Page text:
Little did I know how far-sighted I was when I wrote last week that Julia Gillard’s disasters in public administration now seem so endemic that we must expect more of them during the election campaign. The ink was scarcely dry on that profound thought when the Prime Minister announced, on 30 January, that the election would be held on 14 September, thus making her announcement the most trumpeted suicide note in history. She must surely have taken leave of her senses to abandon what the Americans call the Rose Garden advantage of incumbency and elevate Tony Abbott to where everyone will now see him as the alternative Prime Minister. Early public opinion polls suggest that that is now how they see him and that they like what they see.
The only explanation I can think of for such erratic behaviour is that her judgment was clouded by the equally erratic behaviour of her paramour the day before in his bizarre advice that a man in need of a prostrate examination should seek out a small, female, Asian doctor, thereby revealing himself to be dangerously equivocal on the subjects of sizeism, gender and race. As is often the case, an analogy from Yes, Minister comes to mind: it was noted that five years of patient diplomacy can be so easily undone by one Prime Ministerial visit. Today, it seems, a year of calculated smearing of Abbott and cultivation of the myth of misogyny can be undone by five seconds of idiocy from a Prime Ministerial beau. But even that was not enough of a crisis for our Prime Minister to get her through the week, for three days later she had to face the ignominy of having two of her senior ministers resign. Not being able to resort to the excuse, much loved by sacked company CEOs, that they were resigning to explore other business opportunities, they used that other singularly unpersuasive excuse, namely that they wanted to spend more time with their families.
It stretches credulity to breaking point to suggest that the Elysian delights of that state of domestic happiness had apparently eluded them and that, by a remarkable coincidence, Gillard announced the date of the election at the very time it occurred to them to return to the bosom of their families. They say that between a conspiracy and a stuff-up, you should always choose the stuff-up; true, but when Gillard is involved and the choice is between a carefully planned, consultative, constitutionally responsible, finely-honed and politically astute exercise in statecraft on the one hand and a shipwreck on the other, always choose the latter.
Applying that principle, the only rational explanation for this chaos is that the two ministers concluded the election is already lost and it is pointless and too debilitating for them to carry on the charade that they might win. In fact, the shipwreck analogy is very apt. Christopher Pyne used what I thought was a better analogy: the last days of Hitler, revealed in the brilliant film Downfall, as the madman reeled from one crisis to another, terrified by advancing enemies and deluded into believing that phantom armies would rise up from nowhere to save his worthless hide.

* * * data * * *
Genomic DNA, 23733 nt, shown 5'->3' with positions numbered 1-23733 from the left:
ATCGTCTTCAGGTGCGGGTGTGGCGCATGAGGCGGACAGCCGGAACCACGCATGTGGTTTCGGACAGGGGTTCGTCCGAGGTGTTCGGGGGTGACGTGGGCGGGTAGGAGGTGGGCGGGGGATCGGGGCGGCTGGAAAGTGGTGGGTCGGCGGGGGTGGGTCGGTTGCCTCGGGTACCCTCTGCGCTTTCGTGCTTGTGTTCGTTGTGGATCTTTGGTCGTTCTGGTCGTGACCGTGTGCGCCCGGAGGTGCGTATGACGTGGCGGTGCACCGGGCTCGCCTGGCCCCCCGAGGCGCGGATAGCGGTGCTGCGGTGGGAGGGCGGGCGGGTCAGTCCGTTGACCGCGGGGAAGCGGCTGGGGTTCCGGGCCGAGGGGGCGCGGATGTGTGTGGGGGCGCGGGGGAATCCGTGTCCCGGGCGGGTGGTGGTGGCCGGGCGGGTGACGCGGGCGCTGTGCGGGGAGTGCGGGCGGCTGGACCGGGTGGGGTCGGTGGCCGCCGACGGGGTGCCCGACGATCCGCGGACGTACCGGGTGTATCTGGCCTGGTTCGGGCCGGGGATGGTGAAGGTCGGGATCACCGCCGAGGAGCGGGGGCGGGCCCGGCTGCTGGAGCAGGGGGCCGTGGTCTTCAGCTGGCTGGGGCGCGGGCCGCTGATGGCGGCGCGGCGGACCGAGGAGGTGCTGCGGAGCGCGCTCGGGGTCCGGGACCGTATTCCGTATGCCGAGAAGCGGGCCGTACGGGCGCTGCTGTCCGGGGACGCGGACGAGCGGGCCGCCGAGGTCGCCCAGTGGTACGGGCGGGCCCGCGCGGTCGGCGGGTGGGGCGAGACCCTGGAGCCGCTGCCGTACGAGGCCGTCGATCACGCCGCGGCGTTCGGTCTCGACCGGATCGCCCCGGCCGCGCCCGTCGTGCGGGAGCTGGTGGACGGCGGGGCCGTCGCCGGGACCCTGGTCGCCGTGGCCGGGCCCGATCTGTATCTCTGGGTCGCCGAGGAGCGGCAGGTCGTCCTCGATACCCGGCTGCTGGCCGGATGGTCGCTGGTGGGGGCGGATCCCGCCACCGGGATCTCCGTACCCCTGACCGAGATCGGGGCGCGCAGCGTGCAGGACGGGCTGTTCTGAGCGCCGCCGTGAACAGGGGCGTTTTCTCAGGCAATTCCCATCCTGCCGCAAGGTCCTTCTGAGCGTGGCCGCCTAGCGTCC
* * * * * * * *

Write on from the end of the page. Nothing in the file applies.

So if the sensitive nannies who govern us cannot handle Downfall, although every devotee of YouTube apparently can, they can have Captain Francesco Schattino of the good ship Costa Concordia, who must have been thinking on that fateful night in January 2012 the equivalent of what apparently goes through Gillard’s head every time she conceives another brilliant manoeuvre for her leaking vessel: ‘I’ll just steer over there towards that island and see if I can hit a rock or two.’ After this last week and with Craig Thomson’s trip to the Melbourne Magistrates’ Court yet to come, I venture to suggest that all that is needed now to rid us of this dreadful government is unity behind Tony Abbott, positive policies and a statesman-like demeanour from opposition MPs. I think they can deliver all three.
We should note with regret that Robert McClelland has announced he is retiring from the parliament. Everyone is agreed that he is a decent man, has been a good member of parliament and was a sensible and practical minister — everyone, that is, apart from Julia Gillard, who sacked him. It is hard to see why, for he is one of the few ministers who has come through the Rudd/Gillard era with his reputation intact. He enhanced it in my eyes when, as Attorney-General and guest speaker at a conference on commercial arbitration, he announced that he did not know anything about the subject and had therefore asked his department to prepare answers to some likely questions. As the questions were bowled up, he read out the answers from his ministerial brief. I thought it was refreshingly honest, very informative and much better than the posturing from ministers that you often get at such performances.
A public-spirited citizen has sent me a newspaper cutting from overseas reporting the confession by the minister for finance in Zimbabwe that his country has the equivalent of $208 in the bank. If that is their surplus, at least it is better than ours. His other revelation is that the inflation rate in Zimbabwe is now 230 million per cent. It is good to see Africa moving out from the shadow of colonial oppression and into the sunlit uplands of freedom and prosperity.
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